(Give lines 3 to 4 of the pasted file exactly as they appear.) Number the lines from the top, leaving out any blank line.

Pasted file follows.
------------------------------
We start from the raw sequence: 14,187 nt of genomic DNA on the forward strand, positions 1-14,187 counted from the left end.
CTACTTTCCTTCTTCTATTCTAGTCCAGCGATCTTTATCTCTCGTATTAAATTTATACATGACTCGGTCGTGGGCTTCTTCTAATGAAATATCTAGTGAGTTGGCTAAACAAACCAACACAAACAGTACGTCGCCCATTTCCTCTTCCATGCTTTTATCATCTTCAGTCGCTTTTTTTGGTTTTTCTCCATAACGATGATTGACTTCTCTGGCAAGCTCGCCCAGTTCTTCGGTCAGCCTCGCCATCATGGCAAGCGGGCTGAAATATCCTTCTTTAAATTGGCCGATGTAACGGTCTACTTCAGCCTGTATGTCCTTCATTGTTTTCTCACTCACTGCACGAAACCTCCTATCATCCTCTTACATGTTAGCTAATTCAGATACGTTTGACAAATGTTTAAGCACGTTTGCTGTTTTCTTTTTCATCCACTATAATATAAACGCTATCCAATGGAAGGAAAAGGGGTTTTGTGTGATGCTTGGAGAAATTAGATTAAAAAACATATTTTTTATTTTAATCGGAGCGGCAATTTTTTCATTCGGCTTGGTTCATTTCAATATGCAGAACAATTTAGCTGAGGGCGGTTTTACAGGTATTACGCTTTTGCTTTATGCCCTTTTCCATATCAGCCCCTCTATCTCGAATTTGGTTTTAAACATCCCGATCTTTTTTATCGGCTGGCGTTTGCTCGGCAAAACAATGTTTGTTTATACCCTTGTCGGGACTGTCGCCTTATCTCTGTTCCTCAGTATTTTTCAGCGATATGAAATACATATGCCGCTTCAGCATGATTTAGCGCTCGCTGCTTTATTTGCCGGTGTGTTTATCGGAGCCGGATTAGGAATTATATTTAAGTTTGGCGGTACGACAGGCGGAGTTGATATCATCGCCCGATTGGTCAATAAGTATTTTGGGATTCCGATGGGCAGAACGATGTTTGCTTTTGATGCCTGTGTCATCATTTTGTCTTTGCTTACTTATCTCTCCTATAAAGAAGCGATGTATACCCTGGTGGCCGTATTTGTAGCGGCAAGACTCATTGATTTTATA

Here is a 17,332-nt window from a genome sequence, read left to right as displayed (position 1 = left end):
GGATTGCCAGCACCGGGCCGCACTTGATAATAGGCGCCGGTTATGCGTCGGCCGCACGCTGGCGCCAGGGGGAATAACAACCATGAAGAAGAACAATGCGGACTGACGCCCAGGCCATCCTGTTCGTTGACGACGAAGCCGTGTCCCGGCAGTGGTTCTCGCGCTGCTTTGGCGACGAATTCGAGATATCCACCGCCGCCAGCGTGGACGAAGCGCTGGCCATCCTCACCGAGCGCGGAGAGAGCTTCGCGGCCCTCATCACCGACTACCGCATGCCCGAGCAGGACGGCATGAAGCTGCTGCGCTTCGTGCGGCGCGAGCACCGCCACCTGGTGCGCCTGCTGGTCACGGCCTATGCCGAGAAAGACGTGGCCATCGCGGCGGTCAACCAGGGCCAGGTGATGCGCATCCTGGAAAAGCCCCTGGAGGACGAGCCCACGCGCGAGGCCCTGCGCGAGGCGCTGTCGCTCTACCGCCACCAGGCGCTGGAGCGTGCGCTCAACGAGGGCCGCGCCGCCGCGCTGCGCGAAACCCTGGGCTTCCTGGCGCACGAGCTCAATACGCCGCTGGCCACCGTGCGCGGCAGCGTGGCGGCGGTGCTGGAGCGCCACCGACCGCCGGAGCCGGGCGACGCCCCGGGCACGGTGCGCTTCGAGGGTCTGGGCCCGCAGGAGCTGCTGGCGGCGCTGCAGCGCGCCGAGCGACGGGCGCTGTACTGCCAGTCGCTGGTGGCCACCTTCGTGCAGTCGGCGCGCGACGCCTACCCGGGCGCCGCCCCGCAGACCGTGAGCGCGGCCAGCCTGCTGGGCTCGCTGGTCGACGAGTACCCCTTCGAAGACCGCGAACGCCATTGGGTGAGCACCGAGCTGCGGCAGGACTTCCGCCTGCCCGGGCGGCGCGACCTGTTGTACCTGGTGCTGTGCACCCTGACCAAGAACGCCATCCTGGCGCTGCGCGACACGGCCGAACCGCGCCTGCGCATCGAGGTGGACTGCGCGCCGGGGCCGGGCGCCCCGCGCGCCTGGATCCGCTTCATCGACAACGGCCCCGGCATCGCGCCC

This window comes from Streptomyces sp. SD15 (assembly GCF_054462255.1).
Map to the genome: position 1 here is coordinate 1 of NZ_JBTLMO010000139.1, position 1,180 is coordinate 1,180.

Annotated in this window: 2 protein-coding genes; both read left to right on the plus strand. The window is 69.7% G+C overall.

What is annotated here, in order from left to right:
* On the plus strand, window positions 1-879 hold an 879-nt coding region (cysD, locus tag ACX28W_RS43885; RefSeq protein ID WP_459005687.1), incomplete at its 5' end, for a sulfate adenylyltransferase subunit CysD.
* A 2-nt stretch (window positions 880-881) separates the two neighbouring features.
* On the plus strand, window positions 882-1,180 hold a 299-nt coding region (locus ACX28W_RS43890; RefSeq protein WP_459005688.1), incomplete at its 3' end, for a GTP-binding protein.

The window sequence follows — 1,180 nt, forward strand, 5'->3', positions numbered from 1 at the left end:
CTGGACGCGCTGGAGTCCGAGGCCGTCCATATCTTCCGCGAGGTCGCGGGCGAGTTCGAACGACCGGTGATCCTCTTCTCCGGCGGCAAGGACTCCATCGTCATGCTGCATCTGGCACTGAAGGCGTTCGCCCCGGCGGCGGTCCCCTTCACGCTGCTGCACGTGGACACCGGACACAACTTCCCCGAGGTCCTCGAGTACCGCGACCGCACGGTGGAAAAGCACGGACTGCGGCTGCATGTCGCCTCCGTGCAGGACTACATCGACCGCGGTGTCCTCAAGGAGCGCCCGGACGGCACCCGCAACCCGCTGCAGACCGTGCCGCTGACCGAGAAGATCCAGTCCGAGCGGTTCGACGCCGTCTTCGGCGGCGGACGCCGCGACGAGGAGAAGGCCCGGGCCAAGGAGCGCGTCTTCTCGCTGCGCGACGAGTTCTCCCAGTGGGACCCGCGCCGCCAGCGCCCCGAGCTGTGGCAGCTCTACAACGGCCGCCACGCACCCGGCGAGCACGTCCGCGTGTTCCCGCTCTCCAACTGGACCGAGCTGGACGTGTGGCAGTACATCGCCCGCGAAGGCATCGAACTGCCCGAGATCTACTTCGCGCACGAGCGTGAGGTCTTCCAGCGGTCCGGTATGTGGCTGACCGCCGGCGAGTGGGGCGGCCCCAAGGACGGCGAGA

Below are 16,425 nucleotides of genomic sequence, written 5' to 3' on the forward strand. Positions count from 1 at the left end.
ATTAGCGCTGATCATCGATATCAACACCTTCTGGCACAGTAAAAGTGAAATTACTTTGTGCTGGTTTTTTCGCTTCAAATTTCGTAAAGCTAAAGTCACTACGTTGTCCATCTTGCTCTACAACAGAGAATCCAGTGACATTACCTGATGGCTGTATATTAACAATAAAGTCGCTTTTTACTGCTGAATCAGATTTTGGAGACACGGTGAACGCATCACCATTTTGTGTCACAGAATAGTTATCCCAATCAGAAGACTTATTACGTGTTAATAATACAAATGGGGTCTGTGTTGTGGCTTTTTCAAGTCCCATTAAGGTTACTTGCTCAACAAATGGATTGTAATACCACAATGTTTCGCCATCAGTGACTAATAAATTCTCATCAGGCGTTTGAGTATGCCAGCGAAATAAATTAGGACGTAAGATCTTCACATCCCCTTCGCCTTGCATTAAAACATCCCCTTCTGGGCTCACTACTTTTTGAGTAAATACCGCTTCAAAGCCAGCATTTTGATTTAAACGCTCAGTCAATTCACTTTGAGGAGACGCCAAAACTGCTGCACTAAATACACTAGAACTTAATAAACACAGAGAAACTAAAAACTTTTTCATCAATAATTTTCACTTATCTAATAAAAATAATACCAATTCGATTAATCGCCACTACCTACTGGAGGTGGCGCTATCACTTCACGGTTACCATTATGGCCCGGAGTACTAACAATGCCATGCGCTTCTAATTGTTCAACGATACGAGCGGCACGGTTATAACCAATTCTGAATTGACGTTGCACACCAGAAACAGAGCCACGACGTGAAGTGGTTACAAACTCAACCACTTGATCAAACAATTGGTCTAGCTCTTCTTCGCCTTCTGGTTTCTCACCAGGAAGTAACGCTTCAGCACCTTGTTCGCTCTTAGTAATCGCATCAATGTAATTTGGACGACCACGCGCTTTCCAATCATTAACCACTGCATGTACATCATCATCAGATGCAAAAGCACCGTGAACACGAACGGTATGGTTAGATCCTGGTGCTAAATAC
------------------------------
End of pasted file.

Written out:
Here is a 17,332-nt window from a genome sequence, read left to right as displayed (position 1 = left end):
GGATTGCCAGCACCGGGCCGCACTTGATAATAGGCGCCGGTTATGCGTCGGCCGCACGCTGGCGCCAGGGGGAATAACAACCATGAAGAAGAACAATGCGGACTGACGCCCAGGCCATCCTGTTCGTTGACGACGAAGCCGTGTCCCGGCAGTGGTTCTCGCGCTGCTTTGGCGACGAATTCGAGATATCCACCGCCGCCAGCGTGGACGAAGCGCTGGCCATCCTCACCGAGCGCGGAGAGAGCTTCGCGGCCCTCATCACCGACTACCGCATGCCCGAGCAGGACGGCATGAAGCTGCTGCGCTTCGTGCGGCGCGAGCACCGCCACCTGGTGCGCCTGCTGGTCACGGCCTATGCCGAGAAAGACGTGGCCATCGCGGCGGTCAACCAGGGCCAGGTGATGCGCATCCTGGAAAAGCCCCTGGAGGACGAGCCCACGCGCGAGGCCCTGCGCGAGGCGCTGTCGCTCTACCGCCACCAGGCGCTGGAGCGTGCGCTCAACGAGGGCCGCGCCGCCGCGCTGCGCGAAACCCTGGGCTTCCTGGCGCACGAGCTCAATACGCCGCTGGCCACCGTGCGCGGCAGCGTGGCGGCGGTGCTGGAGCGCCACCGACCGCCGGAGCCGGGCGACGCCCCGGGCACGGTGCGCTTCGAGGGTCTGGGCCCGCAGGAGCTGCTGGCGGCGCTGCAGCGCGCCGAGCGACGGGCGCTGTACTGCCAGTCGCTGGTGGCCACCTTCGTGCAGTCGGCGCGCGACGCCTACCCGGGCGCCGCCCCGCAGACCGTGAGCGCGGCCAGCCTGCTGGGCTCGCTGGTCGACGAGTACCCCTTCGAAGACCGCGAACGCCATTGGGTGAGCACCGAGCTGCGGCAGGACTTCCGCCTGCCCGGGCGGCGCGACCTGTTGTACCTGGTGCTGTGCACCCTGACCAAGAACGCCATCCTGGCGCTGCGCGACACGGCCGAACCGCGCCTGCGCATCGAGGTGGACTGCGCGCCGGGGCCGGGCGCCCCGCGCGCCTGGATCCGCTTCATCGACAACGGCCCCGGCATCGCGCCC